Failure to meet their obligations would mark a first-ever US default. Treasury Secretary Janet Yellen has said the government will run out of cash around October 18 unless Congress raises the limit, currently capped at $28.4 trillion. If no resolution to raise the limit is reached, economic implications could become immediately palpable as nearly 50 million seniors could stop receiving Social Security payments. Some have reported that current payments could be prioritized, but new claims would almost certainly be halted.

The House of Representatives did advance a bill that would extend the debt ceiling into 2022 last week, but opposition in the Senate will almost certainly doom the measure. This gridlock has pushed some, including Secretary Yellen herself, to advocate for the full abolition of the debt ceiling – or at least taking the discretion to raise it out of congress’ hands. An evaporation of the debt ceiling would be the latest catalyst in an ongoing experiment in modern monetary policy (MMT). Of course, politicians and policymakers within the Fed and Treasury aren’t explicitly calling it that, but MRP noted over a year ago the outright suspension of any concern for fiscal responsibility.

As we wrote in Money Matters: Inflation, MMT, and Other Stimulus Spin-Offs, MMT posits that taxation only serves as a means of collateral and a way to take money out of the economy. With no debt limit, the Treasury is no longer constrained with the amount of tax revenue the federal government collects. With a virtually unlimited access to debt, tax income becomes increasingly irrelevant for funding government operations.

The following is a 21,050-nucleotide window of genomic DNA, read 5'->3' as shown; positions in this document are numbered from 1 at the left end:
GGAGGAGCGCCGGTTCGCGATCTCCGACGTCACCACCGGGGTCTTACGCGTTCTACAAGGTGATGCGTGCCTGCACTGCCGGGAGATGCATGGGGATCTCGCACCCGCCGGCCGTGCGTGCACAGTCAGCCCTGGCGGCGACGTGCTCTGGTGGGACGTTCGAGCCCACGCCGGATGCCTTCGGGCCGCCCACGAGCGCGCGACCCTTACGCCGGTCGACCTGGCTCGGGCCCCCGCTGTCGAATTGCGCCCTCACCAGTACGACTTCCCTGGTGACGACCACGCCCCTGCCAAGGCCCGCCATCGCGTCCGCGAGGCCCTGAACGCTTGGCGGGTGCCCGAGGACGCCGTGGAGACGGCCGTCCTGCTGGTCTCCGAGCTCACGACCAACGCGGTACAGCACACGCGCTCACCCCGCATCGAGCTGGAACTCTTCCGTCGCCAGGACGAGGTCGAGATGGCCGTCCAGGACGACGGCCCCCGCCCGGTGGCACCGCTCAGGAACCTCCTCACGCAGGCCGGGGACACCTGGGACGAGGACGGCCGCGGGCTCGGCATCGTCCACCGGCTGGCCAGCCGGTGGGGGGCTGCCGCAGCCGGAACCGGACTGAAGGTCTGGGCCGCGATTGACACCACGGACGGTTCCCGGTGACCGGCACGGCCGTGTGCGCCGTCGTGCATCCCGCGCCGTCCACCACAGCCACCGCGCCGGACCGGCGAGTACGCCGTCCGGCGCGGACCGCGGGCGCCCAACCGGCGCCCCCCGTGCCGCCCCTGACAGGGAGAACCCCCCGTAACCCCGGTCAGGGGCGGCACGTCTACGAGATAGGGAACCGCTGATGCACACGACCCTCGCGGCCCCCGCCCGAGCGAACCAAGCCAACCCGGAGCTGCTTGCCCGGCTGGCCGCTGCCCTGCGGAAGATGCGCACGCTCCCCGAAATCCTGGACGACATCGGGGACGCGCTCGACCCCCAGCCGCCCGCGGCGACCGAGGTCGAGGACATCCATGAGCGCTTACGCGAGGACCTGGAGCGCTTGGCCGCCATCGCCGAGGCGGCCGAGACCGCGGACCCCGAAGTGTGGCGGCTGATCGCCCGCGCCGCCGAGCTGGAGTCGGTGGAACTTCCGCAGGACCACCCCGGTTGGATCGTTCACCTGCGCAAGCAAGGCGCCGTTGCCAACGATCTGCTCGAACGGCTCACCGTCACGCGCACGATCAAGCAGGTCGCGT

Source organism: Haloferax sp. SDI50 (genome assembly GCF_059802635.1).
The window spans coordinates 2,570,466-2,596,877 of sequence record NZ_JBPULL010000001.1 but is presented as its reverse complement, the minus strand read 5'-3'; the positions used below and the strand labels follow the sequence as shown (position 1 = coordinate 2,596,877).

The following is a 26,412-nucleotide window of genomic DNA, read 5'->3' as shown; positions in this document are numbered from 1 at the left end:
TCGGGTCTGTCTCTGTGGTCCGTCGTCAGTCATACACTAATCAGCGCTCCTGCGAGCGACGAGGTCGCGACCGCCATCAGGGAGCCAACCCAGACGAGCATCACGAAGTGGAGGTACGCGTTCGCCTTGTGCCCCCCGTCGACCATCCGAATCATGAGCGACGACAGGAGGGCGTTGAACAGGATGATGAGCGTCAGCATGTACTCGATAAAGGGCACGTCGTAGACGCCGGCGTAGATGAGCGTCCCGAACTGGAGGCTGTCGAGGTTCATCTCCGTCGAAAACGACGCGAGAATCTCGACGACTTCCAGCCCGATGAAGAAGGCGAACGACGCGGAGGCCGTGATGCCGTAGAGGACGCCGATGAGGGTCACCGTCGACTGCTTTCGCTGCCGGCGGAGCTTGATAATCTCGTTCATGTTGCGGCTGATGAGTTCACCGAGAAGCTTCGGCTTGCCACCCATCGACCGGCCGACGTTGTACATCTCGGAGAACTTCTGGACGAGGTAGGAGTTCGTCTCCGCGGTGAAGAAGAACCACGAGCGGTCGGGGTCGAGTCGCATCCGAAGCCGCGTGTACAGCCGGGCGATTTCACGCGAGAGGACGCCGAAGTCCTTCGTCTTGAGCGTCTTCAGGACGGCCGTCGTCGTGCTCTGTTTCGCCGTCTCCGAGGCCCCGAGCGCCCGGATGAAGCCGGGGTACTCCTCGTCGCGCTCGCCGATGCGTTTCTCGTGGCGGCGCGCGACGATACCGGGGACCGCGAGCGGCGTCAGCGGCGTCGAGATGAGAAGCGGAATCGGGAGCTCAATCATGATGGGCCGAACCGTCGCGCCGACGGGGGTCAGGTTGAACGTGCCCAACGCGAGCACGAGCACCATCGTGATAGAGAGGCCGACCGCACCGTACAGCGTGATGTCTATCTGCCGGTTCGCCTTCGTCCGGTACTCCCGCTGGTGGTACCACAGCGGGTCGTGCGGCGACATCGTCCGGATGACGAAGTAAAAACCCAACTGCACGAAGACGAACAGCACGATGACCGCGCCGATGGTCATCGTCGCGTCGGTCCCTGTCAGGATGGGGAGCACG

A $3.5 trillion budget reconciliation – a bill that would bundle in a raising of the debt ceiling if Senate Republicans continue to stonewall it independently – is also making its way through congress. Unlike most other bills, budget measures can pass the US Senate with a simple majority of just 51 votes, as opposed to the traditional 60, to become law. That presents an alternate route for Democrats to pass infrastructure-focused reforms that lack Republican support.

As MRP has noted in previous updates on US infrastructure initiatives, the chamber is currently split 50-48 among Republicans and Democrats, respectively, plus two Independents (Vermont’s Bernie Sanders and Maine’s Angus King) who both caucus with the Democrats. In a vote that split solidly along party lines at 50-50, Vice President Kamala Harris would undoubtedly exercise her role as the President of the Senate to tip the balance toward the will of the Democratic party. The only problem is that two moderate Democratic Senators, Joe Manchin (D-WV) and Kyrsten Sinema (D-AZ), have thus far refused to support a budget they see as too expensive.

While Biden has suggested Democrats may be willing to scale budget negotiations down to the $2.3 trillion range, that threatens to isolate more progressive elements of the Democratic party who already see the current price tag as a compromise as the original proposal contained $6 trillion in spending. The Senate could find itself in just as much gridlock as it is in now if proponents of a larger spending package begin defecting from the ranks.

Time is running out for the White House and Congressional Democrats to secure the votes they need, as the reconciliation process takes roughly two weeks to complete from the date of initiation. With the debt limit set to be reached just 14 days from today, the probability of a US default is higher than ever before. As a result of ongoing doubts about how long it will take to pass a budget, Congress has also delayed a vote on a $1.5 trillion infrastructure bill until the end of the month.

The prospect of a federal default, a delay or downsizing of key economic proposals, and weakening macro data have lowered growth estimates across the board.

As part of Bloomberg’s September survey of economists, forecasters lowered their median economic growth projections for the third quarter to 5% from 6.8% and trimmed their fourth-quarter estimate to 5.3%.

Goldman Sachs cut its estimates for US GDP growth to a 5.7% annualized rate in 2021, versus their previous 6% forecast. A big part of that…